Oriori no Uta : Poems for All Seasons

Swallowing clouds and

mist, I cross the mountainways,

all chrysanthemums

 

Tagami Kikusha

From Taorigiku. A female haiku poet, famous for “I walk out the temple gate / and it’s Japan! / The teapickers’ song” (sanmon wo / dereba nihon zo / chatsumiuta), written about coming back to everyday Japanese life from the cloistered world of Uji’s Manpuku Temple, which was built totally in Ming Chinese style. Born into a samurai family of the Chōshū domain, Kikusha was widowed at 24; from then until she died at age 74, she led a varied and unconventional life as a women in the haiku world of the late Edo period. She traveled constantly, and was admired for her skill at the seven-stringed koto and Chinese verse, as well as at calligraphy, painting and the tea ceremony. It is tempting to imagine what she whould be doing if she lived now. This haiku about travel has her characteristic forward-looking energy and high spirits.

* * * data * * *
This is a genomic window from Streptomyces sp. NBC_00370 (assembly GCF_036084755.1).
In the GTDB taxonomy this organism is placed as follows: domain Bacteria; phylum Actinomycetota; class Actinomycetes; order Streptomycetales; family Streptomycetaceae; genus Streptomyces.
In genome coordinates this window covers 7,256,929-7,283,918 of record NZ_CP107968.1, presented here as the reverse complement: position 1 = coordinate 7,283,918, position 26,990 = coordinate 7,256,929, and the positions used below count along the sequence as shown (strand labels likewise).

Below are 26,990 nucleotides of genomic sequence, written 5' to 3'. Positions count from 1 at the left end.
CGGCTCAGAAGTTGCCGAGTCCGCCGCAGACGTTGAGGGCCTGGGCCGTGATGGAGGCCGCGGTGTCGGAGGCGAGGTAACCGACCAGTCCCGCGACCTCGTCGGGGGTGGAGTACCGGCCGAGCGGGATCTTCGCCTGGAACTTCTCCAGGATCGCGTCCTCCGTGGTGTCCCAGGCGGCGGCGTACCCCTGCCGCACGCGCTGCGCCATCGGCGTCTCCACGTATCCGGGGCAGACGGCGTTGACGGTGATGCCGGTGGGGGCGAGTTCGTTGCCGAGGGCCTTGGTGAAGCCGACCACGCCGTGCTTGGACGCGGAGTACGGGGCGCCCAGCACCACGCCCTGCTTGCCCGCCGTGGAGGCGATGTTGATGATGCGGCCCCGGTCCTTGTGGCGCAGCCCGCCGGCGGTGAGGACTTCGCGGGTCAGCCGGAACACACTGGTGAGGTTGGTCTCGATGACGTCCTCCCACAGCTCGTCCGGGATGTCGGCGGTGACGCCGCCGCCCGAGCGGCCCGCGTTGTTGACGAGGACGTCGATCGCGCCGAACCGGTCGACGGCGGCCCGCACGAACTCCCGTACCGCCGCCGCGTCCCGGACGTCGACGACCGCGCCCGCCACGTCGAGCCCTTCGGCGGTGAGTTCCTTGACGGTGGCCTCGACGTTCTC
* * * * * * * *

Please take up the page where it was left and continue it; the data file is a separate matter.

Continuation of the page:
雲霞

Kumo kasumi



呑つゝ越ん

nomitsutsu koen



菊の山路

kiku no yamaji

田上菊舎(たがみ きくしゃ)

『手折菊』所収。宇治の万福寺で詠んだ「山門を出れば日本ぞ茶摘唄」で有名な女流俳人。長州藩士の家に生まれ、二十四歳で夫に死別、以後七十四で死ぬまで、江戸後期俳壇の女流としては破格の活動的で多彩な生涯を送った。旅に明け旅に暮れ、七弦琴も漢詩も、また書・画・茶道・すべてに秀で、もし現代に生きていたらと空想せずにはいられない女性である。上の句も、旅を詠んで大らかに意気軒昴。